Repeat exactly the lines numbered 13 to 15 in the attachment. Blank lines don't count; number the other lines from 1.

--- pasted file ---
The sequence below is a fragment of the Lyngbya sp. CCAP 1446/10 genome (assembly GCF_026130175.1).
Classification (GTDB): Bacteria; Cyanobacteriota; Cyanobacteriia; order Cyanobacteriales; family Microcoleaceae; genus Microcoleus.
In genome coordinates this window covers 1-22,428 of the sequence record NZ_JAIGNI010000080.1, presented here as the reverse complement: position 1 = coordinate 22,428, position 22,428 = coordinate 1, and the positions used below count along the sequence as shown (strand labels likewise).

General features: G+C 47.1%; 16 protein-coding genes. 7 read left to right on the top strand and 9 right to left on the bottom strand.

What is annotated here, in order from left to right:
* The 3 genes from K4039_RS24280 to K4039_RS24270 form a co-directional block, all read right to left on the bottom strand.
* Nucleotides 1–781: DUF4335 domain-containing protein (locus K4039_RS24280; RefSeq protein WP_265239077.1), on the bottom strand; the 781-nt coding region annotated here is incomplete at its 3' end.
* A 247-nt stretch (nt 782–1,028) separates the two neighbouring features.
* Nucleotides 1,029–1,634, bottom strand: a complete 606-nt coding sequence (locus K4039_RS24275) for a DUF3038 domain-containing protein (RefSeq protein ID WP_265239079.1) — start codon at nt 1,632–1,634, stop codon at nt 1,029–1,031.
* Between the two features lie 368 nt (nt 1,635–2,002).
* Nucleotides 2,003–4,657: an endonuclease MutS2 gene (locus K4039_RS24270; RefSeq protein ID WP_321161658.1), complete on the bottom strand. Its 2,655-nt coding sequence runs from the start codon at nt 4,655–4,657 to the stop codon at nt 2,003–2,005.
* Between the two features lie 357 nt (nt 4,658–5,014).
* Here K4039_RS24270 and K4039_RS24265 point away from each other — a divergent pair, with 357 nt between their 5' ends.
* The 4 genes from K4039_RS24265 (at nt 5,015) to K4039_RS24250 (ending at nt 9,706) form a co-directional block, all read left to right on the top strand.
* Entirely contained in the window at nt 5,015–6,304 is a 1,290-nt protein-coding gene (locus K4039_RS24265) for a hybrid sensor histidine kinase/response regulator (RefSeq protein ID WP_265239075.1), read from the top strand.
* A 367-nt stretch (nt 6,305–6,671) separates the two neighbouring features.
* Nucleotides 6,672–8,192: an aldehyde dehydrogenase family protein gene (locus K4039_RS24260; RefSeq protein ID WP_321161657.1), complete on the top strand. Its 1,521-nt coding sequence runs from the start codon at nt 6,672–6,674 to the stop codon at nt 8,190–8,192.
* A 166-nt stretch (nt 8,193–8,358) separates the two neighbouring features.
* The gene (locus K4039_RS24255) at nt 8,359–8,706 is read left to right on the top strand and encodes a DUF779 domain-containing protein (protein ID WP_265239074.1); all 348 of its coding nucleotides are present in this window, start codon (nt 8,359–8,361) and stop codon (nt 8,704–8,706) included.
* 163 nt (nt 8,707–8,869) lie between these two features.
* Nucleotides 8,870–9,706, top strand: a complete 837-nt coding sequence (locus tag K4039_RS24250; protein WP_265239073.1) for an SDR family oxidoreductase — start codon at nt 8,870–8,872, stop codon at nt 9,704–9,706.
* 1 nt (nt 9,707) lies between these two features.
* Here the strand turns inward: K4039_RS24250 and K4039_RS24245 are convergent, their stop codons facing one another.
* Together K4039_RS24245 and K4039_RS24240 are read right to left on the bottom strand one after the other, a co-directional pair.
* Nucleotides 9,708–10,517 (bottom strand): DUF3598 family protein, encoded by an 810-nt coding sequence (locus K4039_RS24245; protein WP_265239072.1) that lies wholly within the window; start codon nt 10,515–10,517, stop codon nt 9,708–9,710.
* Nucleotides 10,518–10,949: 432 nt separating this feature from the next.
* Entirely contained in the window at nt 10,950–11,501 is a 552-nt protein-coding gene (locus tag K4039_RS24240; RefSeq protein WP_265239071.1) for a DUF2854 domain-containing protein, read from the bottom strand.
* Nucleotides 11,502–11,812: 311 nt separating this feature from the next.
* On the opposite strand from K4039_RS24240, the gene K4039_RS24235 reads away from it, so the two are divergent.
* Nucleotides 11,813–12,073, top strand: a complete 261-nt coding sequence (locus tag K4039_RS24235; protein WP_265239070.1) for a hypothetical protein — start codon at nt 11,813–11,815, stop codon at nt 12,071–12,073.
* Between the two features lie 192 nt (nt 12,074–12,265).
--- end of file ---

* Here K4039_RS24270 and K4039_RS24265 point away from each other — a divergent pair, with 357 nt between their 5' ends.
* The 4 genes from K4039_RS24265 (at nt 5,015) to K4039_RS24250 (ending at nt 9,706) form a co-directional block, all read left to right on the top strand.
* Entirely contained in the window at nt 5,015–6,304 is a 1,290-nt protein-coding gene (locus K4039_RS24265) for a hybrid sensor histidine kinase/response regulator (RefSeq protein ID WP_265239075.1), read from the top strand.